22
Feb
10

Data Progression? Extents of tiering?

After reading Jon Toigo’s blog this weekend, I had to add on in more than a “comment”, as a follow on to the response from a Compellent “architect”.

Jon was addressing, in “Tears of Storage”, a point that is in great controversy in the storage industry and is being blog’ed about constantly (@storagetexan, @storagewonk, @xiotech, to mention a few), that is storage controller comparison and “features” that vendors offer. The “architect’s” response was from a giddy brain washed perspective, and that is, “this is really cool and everyone should have it!”.   

The reality of Data Progression, and lower level tiering in general, is that when they say “data”, it is NOT progressing “data” at all, underlying storage does not understand “data”, it understand bits and blocks of bits, and as such, protects those and should do that VERY well first. To protect “data”, or tier “data”, you should have an understanding of the full value of that underlying data and be able to “progress” or “regress” that data based on it’s value to the user and not to the storage controllers, things such as “Is it the CEO’s email”, in some companies that is important and is the only qualifier and not “did I touch this bit”, this is the “value” a controller cannot put on the data.

This entire story is akin to the outsourcing discussion that was held at a CIO event in Ohio last year (shamefull plug for CIO Practicum), and the outcome of that, and virtually EVERY discussion over “should I outsource” , you outsource something that is made basic and can be done easily and quicker by someone else. Data ILM is not “easy”, it requires a little effort on the part of the data owner (classification and prioritization) and simply ignoring those two points is just throwing your hands up in the air and saying you give up. Application vendors  (backup applications, databases, etc) have those type capabilities AND they actually know how the data is being used!

In a nutshell, Data Progression is a “feature” that a company “sells”, that requires you to buy a license and more storage and let them handle it “seamlessly” in the background (oh, wait, it does take resources to migrate that data?, hmmm), and it only addresses the single point of “when you last touched a block”, which is the least significant of the equation, but, the only one the storage vendor can understand.

Now, when the days of “Intelligent Application driven Storage” comes to play, that will rock! Think about it, letting the application drive the operations based on “their” needs, the tide is turning and the “features” of today will be the 8 tracks of yesterday, passé . But, don’t fret, vendors will come out with new “cool” things for you to spend money on!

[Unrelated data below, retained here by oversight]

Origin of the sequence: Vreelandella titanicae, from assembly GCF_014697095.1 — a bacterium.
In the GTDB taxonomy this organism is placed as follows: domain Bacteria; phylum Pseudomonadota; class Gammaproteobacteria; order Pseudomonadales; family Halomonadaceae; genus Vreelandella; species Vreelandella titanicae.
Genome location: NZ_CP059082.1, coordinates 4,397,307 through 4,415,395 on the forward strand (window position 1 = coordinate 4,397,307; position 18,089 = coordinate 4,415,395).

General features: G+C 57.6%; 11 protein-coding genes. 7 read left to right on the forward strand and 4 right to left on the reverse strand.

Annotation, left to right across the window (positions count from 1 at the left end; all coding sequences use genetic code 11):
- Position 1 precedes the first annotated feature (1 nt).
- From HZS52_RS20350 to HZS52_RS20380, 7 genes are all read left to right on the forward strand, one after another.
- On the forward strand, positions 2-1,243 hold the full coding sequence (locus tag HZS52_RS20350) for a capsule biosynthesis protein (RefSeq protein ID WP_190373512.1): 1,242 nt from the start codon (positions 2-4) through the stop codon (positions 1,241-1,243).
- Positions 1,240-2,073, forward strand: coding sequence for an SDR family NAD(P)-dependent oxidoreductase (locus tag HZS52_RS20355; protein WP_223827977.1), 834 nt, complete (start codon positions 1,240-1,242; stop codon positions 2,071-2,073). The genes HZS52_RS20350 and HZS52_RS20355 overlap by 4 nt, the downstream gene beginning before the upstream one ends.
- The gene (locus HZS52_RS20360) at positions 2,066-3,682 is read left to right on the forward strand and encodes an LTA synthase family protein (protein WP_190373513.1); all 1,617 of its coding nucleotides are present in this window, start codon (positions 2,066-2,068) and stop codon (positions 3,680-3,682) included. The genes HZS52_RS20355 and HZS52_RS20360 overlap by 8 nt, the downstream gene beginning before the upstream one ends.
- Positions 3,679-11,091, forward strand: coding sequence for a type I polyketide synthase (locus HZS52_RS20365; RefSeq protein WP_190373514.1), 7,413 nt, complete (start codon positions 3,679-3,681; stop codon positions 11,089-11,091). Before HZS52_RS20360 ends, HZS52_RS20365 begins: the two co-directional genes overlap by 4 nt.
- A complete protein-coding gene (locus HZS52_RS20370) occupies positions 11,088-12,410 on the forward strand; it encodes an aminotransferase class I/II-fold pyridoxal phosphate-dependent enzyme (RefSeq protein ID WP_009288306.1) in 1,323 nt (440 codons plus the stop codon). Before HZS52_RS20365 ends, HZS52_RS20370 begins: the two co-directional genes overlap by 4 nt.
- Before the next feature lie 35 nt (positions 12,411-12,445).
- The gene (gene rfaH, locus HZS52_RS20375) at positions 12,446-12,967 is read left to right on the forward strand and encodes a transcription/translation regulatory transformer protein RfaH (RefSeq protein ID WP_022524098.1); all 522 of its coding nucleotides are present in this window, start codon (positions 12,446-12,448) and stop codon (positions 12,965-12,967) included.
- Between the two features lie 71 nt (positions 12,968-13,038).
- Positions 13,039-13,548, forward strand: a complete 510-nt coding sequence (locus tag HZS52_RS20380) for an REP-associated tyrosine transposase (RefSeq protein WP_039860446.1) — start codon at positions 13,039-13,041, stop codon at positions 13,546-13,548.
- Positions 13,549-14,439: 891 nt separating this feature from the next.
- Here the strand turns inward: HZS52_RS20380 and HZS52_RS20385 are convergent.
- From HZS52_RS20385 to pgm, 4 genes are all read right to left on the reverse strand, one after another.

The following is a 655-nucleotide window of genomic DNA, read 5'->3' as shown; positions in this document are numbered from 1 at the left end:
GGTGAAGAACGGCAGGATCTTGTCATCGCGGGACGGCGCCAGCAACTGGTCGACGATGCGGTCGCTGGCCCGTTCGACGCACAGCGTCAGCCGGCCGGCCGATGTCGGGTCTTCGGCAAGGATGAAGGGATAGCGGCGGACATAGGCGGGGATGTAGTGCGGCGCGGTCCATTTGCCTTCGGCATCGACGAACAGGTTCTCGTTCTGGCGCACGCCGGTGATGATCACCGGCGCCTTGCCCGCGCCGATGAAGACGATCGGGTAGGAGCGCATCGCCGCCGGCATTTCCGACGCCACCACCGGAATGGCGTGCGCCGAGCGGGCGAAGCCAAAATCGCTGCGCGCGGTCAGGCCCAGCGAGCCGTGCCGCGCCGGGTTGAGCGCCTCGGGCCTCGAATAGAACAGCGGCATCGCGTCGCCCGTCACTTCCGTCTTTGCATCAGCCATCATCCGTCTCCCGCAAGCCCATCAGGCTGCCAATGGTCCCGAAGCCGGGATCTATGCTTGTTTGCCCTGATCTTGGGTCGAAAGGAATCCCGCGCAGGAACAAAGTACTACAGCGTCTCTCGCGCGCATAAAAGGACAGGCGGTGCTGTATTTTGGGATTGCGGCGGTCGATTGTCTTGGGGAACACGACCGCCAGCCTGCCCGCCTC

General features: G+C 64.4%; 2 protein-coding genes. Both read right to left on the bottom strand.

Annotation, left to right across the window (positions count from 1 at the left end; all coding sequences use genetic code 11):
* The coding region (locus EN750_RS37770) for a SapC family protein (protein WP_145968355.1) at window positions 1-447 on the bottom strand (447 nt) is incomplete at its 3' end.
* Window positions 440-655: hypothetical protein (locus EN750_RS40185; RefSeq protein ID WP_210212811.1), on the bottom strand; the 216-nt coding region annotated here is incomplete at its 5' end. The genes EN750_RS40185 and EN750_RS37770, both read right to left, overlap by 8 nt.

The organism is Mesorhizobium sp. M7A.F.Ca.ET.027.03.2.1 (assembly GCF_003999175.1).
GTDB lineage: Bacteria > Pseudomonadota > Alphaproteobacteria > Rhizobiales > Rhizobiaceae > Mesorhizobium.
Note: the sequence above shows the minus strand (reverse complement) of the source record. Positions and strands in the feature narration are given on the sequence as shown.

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4 Responses to “Data Progression? Extents of tiering?”


  1. 1 John Dias
    February 24, 2010 at 2:06 am

    Since I’m the “architect” to whom you refer I feel “compelled” to respond to this posting!

    So, let me state that while I don’t disagree with Jon (and by extension you) on the point that we need a mechanism with file system and data content awareness to provide truely seemless, autonomic (hat tip to Rob Peglar) and intelligent handling of information from cradle to grave, I’m not sure why block level tiering seems so poisonous to you both. Block level tiering addresses only one aspect of that very complex issue but the technology does solve a very important and painful problem for storage administrators TODAY.

    We can wait for the perfect solution and continue to pin all data in high performance storage tiers “just in case” – but I believe most stewards of the IT budget are willing to take some steps to reclaim storage and improve efficiency until this cure is discovered.

    • February 24, 2010 at 3:10 am

      John,
      I am sorry if you felt I was be negative on you specifically, it’s that HSM has existed for years (I remember it at Prime Computer and Silicon Graphics) and has been driven by the applications.
      Those applications have faltered a bit, but, if a storage vendor could work with the application as opposed to independent of the application, could that not be positive?
      Should the applications not have control over the data, if they can?
      Should the owner of the storage not be able to utilize all of the storage they buy?
      With that being said, as I understand Data Progression, you need to have multiple tiers of storage AND empty space on at least one of them to migrate the bytes to.
      In addition, I understand that there are variables set to notify when you exceed certain thresholds as well as hold back space so those features (such as Data Progression) can work.
      I also understand that there is a cost associated with the licensed feature of Data Progression.
      After all of that, are there any negatives to Data Progression? (Beyond actual storage utilization levels, power consumption, true cost of ownership of the total applied solution, Data in flight resource utilization and security).
      I do understand the marketing positives, but, am trying to be objective, especially since there are alternatives that can have greater performance implications, greater resource utilization levels and be more cost efficient to the end storage owner.

      As an Enterprise Architect myself, I try (operative word, sorry if I fail) to be objective to the entire implementation and how the actual storage plays into the total solution best, from an overall fiscal and architectural perspective.


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